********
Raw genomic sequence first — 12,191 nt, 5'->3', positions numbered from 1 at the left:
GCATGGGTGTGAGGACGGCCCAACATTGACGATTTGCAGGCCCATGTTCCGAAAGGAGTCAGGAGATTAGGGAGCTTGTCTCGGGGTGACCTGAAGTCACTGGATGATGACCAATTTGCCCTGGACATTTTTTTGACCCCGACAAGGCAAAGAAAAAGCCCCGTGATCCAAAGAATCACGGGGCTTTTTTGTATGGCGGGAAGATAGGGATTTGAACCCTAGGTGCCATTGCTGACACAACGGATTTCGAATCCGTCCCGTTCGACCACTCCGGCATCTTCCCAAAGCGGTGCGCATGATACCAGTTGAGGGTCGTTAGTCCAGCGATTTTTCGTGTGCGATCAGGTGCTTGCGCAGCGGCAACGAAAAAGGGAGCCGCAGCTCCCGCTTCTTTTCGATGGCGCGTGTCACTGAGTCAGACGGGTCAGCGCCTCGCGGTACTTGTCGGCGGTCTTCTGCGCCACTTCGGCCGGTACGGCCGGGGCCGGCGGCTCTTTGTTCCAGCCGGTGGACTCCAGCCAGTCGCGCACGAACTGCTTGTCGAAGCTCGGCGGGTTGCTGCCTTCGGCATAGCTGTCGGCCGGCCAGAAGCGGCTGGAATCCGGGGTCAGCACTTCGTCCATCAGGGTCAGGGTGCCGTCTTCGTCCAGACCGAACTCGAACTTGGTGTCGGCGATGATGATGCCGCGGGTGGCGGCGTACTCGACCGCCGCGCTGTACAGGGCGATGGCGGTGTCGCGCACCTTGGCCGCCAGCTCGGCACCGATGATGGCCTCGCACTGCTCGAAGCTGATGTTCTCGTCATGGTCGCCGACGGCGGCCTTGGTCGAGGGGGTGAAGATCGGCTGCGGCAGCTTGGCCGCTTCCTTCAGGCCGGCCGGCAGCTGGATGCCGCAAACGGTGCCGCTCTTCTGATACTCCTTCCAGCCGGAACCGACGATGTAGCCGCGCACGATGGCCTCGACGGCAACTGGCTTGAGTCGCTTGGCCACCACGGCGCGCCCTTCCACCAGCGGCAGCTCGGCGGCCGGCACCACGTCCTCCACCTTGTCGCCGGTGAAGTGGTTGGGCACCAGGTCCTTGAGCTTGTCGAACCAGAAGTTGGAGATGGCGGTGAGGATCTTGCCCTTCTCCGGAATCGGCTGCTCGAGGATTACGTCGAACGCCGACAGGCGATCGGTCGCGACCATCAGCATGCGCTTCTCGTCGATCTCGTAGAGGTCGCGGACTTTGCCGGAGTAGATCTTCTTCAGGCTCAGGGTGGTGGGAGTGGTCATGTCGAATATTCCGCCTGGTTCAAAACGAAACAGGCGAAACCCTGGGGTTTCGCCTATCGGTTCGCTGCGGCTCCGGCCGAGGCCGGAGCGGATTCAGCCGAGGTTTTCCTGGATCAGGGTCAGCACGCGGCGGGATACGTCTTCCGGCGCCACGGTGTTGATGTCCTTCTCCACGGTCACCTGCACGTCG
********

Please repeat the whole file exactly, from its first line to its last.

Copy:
Raw genomic sequence first — 12,191 nt, 5'->3', positions numbered from 1 at the left:
GCATGGGTGTGAGGACGGCCCAACATTGACGATTTGCAGGCCCATGTTCCGAAAGGAGTCAGGAGATTAGGGAGCTTGTCTCGGGGTGACCTGAAGTCACTGGATGATGACCAATTTGCCCTGGACATTTTTTTGACCCCGACAAGGCAAAGAAAAAGCCCCGTGATCCAAAGAATCACGGGGCTTTTTTGTATGGCGGGAAGATAGGGATTTGAACCCTAGGTGCCATTGCTGACACAACGGATTTCGAATCCGTCCCGTTCGACCACTCCGGCATCTTCCCAAAGCGGTGCGCATGATACCAGTTGAGGGTCGTTAGTCCAGCGATTTTTCGTGTGCGATCAGGTGCTTGCGCAGCGGCAACGAAAAAGGGAGCCGCAGCTCCCGCTTCTTTTCGATGGCGCGTGTCACTGAGTCAGACGGGTCAGCGCCTCGCGGTACTTGTCGGCGGTCTTCTGCGCCACTTCGGCCGGTACGGCCGGGGCCGGCGGCTCTTTGTTCCAGCCGGTGGACTCCAGCCAGTCGCGCACGAACTGCTTGTCGAAGCTCGGCGGGTTGCTGCCTTCGGCATAGCTGTCGGCCGGCCAGAAGCGGCTGGAATCCGGGGTCAGCACTTCGTCCATCAGGGTCAGGGTGCCGTCTTCGTCCAGACCGAACTCGAACTTGGTGTCGGCGATGATGATGCCGCGGGTGGCGGCGTACTCGACCGCCGCGCTGTACAGGGCGATGGCGGTGTCGCGCACCTTGGCCGCCAGCTCGGCACCGATGATGGCCTCGCACTGCTCGAAGCTGATGTTCTCGTCATGGTCGCCGACGGCGGCCTTGGTCGAGGGGGTGAAGATCGGCTGCGGCAGCTTGGCCGCTTCCTTCAGGCCGGCCGGCAGCTGGATGCCGCAAACGGTGCCGCTCTTCTGATACTCCTTCCAGCCGGAACCGACGATGTAGCCGCGCACGATGGCCTCGACGGCAACTGGCTTGAGTCGCTTGGCCACCACGGCGCGCCCTTCCACCAGCGGCAGCTCGGCGGCCGGCACCACGTCCTCCACCTTGTCGCCGGTGAAGTGGTTGGGCACCAGGTCCTTGAGCTTGTCGAACCAGAAGTTGGAGATGGCGGTGAGGATCTTGCCCTTCTCCGGAATCGGCTGCTCGAGGATTACGTCGAACGCCGACAGGCGATCGGTCGCGACCATCAGCATGCGCTTCTCGTCGATCTCGTAGAGGTCGCGGACTTTGCCGGAGTAGATCTTCTTCAGGCTCAGGGTGGTGGGAGTGGTCATGTCGAATATTCCGCCTGGTTCAAAACGAAACAGGCGAAACCCTGGGGTTTCGCCTATCGGTTCGCTGCGGCTCCGGCCGAGGCCGGAGCGGATTCAGCCGAGGTTTTCCTGGATCAGGGTCAGCACGCGGCGGGATACGTCTTCCGGCGCCACGGTGTTGATGTCCTTCTCCACGGTCACCTGCACGTCG